Beautiful vs. Practical

November
6
2013

When I did my post on kitchen sinks, I actually was going to start writing about a post I read regarding a square sink.  The inside was totally squared off, and people were weighing in on whether it was worth it because it was such a pain to clean.  One person commented she would take beauty over easy any day.  And that got me thinking that I was probably the opposite.

Maybe it’s because after 30 some years of marriage and motherhood I’d rather take an easier route.  But if I want to be honest here, I think I was always that way.  I just think things should be practical.  Don’t get me wrong, I love beautiful also.  Both would be nice, but if I had to choose?  I think practical would win.  For instance, let’s go back to sinks for a minute.  There is a style of sink that is totally squared off inside.  It’s an interesting look, but I’ve read it is very difficult to clean in the corners.

square sink

square sink3

square sink2

This last picture actually shows (to me anyway) how it can get gunked up at the bottom.  Beautiful design? Yes.  Practical? No!

There are other applications that I also would choose the practical, like for instance the rope handrails.  As you know, we will be building a house on the water.  And yes, we love the beachy theme.  Rope handrails would fit right in as a design element.  But could you even use them as an actual handrail?  Can you lean on them to any extent?  Or, when you’ve just been through knee surgery and need to hold on for dear life going up and down the stairs, will a rope actually do the job?   Okay, that was me recently, but I digress.  Here are some examples:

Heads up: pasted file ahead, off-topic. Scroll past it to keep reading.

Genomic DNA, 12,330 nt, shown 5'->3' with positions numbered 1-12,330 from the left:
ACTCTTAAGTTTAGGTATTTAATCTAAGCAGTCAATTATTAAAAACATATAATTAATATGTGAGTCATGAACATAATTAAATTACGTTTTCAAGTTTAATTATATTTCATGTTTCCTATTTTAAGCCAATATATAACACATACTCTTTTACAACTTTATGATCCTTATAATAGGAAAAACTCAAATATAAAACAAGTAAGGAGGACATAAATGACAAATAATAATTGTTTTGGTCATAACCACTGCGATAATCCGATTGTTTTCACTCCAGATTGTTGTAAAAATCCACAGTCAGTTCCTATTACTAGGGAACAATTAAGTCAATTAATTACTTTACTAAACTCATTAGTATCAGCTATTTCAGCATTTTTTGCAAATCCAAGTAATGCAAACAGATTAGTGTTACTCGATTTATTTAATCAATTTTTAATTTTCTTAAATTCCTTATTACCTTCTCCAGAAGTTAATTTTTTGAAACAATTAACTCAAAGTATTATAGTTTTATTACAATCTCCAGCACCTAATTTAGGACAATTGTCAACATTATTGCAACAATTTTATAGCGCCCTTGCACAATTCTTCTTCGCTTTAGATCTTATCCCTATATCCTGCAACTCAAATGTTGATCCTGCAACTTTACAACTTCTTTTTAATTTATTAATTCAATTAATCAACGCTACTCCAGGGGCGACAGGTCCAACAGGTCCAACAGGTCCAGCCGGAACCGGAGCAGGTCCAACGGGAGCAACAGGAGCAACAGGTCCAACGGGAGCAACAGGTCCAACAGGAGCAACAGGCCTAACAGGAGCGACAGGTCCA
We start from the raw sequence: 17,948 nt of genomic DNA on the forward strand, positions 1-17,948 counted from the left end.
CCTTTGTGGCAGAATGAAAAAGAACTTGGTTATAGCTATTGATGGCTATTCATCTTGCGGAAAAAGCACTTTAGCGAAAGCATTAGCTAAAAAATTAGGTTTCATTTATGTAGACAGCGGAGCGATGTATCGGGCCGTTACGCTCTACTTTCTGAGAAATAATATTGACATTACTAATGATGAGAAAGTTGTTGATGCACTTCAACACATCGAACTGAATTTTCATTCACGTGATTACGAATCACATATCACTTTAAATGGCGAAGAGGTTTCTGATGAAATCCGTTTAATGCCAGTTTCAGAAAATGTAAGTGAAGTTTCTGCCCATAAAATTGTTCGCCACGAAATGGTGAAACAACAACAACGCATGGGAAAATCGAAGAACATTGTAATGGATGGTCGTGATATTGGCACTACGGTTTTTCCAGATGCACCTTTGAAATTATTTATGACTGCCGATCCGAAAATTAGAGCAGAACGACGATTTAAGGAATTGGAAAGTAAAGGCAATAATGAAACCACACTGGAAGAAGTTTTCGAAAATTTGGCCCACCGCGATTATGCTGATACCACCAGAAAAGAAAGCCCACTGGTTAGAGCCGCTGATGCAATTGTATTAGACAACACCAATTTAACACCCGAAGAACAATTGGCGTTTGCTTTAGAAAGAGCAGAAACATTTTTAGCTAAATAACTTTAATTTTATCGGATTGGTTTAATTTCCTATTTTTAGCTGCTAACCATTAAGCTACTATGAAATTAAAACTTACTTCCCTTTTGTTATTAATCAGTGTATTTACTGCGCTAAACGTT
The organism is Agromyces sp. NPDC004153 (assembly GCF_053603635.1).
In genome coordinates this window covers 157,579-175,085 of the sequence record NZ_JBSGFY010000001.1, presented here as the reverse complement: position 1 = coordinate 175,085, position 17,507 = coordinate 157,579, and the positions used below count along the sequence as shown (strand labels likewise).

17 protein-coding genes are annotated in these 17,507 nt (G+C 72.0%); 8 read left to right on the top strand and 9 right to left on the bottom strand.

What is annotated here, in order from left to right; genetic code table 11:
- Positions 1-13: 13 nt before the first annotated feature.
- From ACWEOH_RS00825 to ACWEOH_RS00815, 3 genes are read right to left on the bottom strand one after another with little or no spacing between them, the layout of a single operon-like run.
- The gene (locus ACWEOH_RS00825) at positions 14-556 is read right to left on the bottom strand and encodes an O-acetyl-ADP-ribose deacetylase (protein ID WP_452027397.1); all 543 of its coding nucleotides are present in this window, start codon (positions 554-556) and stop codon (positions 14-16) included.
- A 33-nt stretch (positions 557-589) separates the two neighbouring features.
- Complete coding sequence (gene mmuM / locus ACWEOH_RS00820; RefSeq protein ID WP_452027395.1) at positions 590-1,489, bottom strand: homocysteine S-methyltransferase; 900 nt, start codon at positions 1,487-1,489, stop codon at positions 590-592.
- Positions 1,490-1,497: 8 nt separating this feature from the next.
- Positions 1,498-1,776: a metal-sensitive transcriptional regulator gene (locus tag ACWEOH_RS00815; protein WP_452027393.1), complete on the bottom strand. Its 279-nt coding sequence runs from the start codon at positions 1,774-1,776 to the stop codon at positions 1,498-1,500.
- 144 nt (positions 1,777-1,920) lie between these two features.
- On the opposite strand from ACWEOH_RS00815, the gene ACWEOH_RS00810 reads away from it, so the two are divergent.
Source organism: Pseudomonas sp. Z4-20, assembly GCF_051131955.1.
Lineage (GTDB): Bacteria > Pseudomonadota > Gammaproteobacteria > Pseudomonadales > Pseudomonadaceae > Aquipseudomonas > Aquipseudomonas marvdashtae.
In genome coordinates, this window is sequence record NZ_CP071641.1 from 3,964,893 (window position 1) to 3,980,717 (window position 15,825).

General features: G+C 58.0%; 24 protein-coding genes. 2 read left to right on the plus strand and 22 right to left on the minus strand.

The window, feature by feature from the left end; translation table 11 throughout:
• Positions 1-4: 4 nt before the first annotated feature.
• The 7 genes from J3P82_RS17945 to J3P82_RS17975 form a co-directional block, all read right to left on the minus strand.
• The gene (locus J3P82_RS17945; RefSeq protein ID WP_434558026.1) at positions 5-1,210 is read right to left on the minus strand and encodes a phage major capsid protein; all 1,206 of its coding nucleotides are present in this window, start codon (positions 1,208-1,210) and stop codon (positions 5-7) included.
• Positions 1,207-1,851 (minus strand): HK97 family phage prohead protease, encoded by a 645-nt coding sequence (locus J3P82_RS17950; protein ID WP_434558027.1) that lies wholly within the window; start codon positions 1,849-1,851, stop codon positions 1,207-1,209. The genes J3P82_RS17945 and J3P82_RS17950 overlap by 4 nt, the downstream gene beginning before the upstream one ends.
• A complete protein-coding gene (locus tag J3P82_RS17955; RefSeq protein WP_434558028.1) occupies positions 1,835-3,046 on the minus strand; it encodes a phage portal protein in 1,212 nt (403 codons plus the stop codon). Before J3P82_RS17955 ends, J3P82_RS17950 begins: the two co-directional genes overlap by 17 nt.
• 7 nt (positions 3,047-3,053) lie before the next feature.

rope stair rail

rope stair rail2

rope stair rail3

Again, beautiful, but I’ll stay with the normal a/k/a practical.

The next item, and this is something I have to admit I have never understood, is the “for show” towels in the bathroom.  I mean, really, what’s the point and how am I supposed to dry my hands?  Yes, sometimes people put out the little paper towel holders, we can each take our own little paper napkin so we don’t spread germs.  But here are gorgeous matching towels hanging on a beautiful towel rack, just asking to be used, and I can’t touch them for fear of messing them up.

towels2

Towelstowels3